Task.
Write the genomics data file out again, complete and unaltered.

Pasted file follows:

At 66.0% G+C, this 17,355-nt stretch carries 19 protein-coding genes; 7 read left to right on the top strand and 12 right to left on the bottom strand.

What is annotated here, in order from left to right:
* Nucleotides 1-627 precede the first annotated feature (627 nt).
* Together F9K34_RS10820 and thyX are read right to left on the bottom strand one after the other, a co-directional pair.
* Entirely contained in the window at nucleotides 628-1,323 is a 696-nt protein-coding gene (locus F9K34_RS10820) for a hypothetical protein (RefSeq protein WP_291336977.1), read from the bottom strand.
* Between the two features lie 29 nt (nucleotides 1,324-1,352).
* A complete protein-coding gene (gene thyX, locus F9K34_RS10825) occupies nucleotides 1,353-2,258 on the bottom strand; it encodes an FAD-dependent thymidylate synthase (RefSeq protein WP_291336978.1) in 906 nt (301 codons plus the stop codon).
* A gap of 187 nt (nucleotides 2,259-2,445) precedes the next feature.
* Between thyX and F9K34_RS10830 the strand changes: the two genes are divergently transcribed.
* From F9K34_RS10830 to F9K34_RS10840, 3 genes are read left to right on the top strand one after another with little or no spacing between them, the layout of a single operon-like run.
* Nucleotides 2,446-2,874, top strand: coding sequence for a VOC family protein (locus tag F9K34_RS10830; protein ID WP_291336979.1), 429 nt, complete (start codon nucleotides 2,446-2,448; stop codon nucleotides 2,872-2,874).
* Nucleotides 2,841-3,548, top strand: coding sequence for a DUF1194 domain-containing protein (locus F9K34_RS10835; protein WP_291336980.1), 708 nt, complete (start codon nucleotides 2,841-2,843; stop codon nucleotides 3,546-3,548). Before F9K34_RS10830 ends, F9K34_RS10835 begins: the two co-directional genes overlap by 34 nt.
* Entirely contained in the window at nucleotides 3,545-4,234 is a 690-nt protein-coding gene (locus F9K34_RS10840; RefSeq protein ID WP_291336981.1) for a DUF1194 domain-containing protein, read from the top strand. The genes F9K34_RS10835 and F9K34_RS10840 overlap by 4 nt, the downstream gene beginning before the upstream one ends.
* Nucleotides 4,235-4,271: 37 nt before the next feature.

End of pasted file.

At 66.0% G+C, this 17,355-nt stretch carries 19 protein-coding genes; 7 read left to right on the top strand and 12 right to left on the bottom strand.

What is annotated here, in order from left to right:
* Nucleotides 1-627 precede the first annotated feature (627 nt).
* Together F9K34_RS10820 and thyX are read right to left on the bottom strand one after the other, a co-directional pair.
* Entirely contained in the window at nucleotides 628-1,323 is a 696-nt protein-coding gene (locus F9K34_RS10820) for a hypothetical protein (RefSeq protein WP_291336977.1), read from the bottom strand.
* Between the two features lie 29 nt (nucleotides 1,324-1,352).
* A complete protein-coding gene (gene thyX, locus F9K34_RS10825) occupies nucleotides 1,353-2,258 on the bottom strand; it encodes an FAD-dependent thymidylate synthase (RefSeq protein WP_291336978.1) in 906 nt (301 codons plus the stop codon).
* A gap of 187 nt (nucleotides 2,259-2,445) precedes the next feature.
* Between thyX and F9K34_RS10830 the strand changes: the two genes are divergently transcribed.
* From F9K34_RS10830 to F9K34_RS10840, 3 genes are read left to right on the top strand one after another with little or no spacing between them, the layout of a single operon-like run.
* Nucleotides 2,446-2,874, top strand: coding sequence for a VOC family protein (locus tag F9K34_RS10830; protein ID WP_291336979.1), 429 nt, complete (start codon nucleotides 2,446-2,448; stop codon nucleotides 2,872-2,874).
* Nucleotides 2,841-3,548, top strand: coding sequence for a DUF1194 domain-containing protein (locus F9K34_RS10835; protein WP_291336980.1), 708 nt, complete (start codon nucleotides 2,841-2,843; stop codon nucleotides 3,546-3,548). Before F9K34_RS10830 ends, F9K34_RS10835 begins: the two co-directional genes overlap by 34 nt.
* Entirely contained in the window at nucleotides 3,545-4,234 is a 690-nt protein-coding gene (locus F9K34_RS10840; RefSeq protein ID WP_291336981.1) for a DUF1194 domain-containing protein, read from the top strand. The genes F9K34_RS10835 and F9K34_RS10840 overlap by 4 nt, the downstream gene beginning before the upstream one ends.
* Nucleotides 4,235-4,271: 37 nt before the next feature.